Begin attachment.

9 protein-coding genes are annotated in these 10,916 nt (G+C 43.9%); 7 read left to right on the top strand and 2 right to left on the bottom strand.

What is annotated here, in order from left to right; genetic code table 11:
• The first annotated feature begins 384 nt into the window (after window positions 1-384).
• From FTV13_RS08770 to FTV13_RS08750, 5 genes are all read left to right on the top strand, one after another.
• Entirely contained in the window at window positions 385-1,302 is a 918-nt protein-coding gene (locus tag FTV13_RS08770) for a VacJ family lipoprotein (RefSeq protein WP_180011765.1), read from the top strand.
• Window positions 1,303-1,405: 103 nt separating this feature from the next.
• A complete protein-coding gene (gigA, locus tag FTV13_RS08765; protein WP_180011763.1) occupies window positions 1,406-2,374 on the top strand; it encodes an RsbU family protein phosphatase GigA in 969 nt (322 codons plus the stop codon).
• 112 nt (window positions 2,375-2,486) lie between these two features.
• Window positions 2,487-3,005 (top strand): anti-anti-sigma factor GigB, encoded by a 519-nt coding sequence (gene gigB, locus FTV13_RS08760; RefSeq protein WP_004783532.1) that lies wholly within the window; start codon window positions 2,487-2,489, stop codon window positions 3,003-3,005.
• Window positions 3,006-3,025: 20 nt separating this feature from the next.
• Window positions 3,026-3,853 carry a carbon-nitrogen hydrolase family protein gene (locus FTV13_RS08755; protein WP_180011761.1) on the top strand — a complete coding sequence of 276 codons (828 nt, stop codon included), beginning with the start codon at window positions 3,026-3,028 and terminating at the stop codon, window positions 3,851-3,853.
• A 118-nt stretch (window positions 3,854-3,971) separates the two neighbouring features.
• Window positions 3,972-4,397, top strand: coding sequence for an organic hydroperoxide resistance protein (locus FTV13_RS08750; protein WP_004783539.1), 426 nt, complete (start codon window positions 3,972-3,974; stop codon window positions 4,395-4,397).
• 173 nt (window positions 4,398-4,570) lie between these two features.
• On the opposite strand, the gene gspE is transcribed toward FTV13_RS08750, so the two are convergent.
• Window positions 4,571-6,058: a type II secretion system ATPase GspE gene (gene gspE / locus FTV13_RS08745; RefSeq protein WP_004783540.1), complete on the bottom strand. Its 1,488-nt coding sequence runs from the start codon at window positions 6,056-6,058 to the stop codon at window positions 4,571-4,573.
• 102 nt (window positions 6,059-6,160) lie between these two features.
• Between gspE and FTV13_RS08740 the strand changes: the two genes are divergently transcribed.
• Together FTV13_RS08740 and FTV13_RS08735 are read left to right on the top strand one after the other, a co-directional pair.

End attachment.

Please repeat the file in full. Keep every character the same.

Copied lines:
9 protein-coding genes are annotated in these 10,916 nt (G+C 43.9%); 7 read left to right on the top strand and 2 right to left on the bottom strand.

What is annotated here, in order from left to right; genetic code table 11:
• The first annotated feature begins 384 nt into the window (after window positions 1-384).
• From FTV13_RS08770 to FTV13_RS08750, 5 genes are all read left to right on the top strand, one after another.
• Entirely contained in the window at window positions 385-1,302 is a 918-nt protein-coding gene (locus tag FTV13_RS08770) for a VacJ family lipoprotein (RefSeq protein WP_180011765.1), read from the top strand.
• Window positions 1,303-1,405: 103 nt separating this feature from the next.
• A complete protein-coding gene (gigA, locus tag FTV13_RS08765; protein WP_180011763.1) occupies window positions 1,406-2,374 on the top strand; it encodes an RsbU family protein phosphatase GigA in 969 nt (322 codons plus the stop codon).
• 112 nt (window positions 2,375-2,486) lie between these two features.
• Window positions 2,487-3,005 (top strand): anti-anti-sigma factor GigB, encoded by a 519-nt coding sequence (gene gigB, locus FTV13_RS08760; RefSeq protein WP_004783532.1) that lies wholly within the window; start codon window positions 2,487-2,489, stop codon window positions 3,003-3,005.
• Window positions 3,006-3,025: 20 nt separating this feature from the next.
• Window positions 3,026-3,853 carry a carbon-nitrogen hydrolase family protein gene (locus FTV13_RS08755; protein WP_180011761.1) on the top strand — a complete coding sequence of 276 codons (828 nt, stop codon included), beginning with the start codon at window positions 3,026-3,028 and terminating at the stop codon, window positions 3,851-3,853.
• A 118-nt stretch (window positions 3,854-3,971) separates the two neighbouring features.
• Window positions 3,972-4,397, top strand: coding sequence for an organic hydroperoxide resistance protein (locus FTV13_RS08750; protein WP_004783539.1), 426 nt, complete (start codon window positions 3,972-3,974; stop codon window positions 4,395-4,397).
• 173 nt (window positions 4,398-4,570) lie between these two features.
• On the opposite strand, the gene gspE is transcribed toward FTV13_RS08750, so the two are convergent.
• Window positions 4,571-6,058: a type II secretion system ATPase GspE gene (gene gspE / locus FTV13_RS08745; RefSeq protein WP_004783540.1), complete on the bottom strand. Its 1,488-nt coding sequence runs from the start codon at window positions 6,056-6,058 to the stop codon at window positions 4,571-4,573.
• 102 nt (window positions 6,059-6,160) lie between these two features.
• Between gspE and FTV13_RS08740 the strand changes: the two genes are divergently transcribed.
• Together FTV13_RS08740 and FTV13_RS08735 are read left to right on the top strand one after the other, a co-directional pair.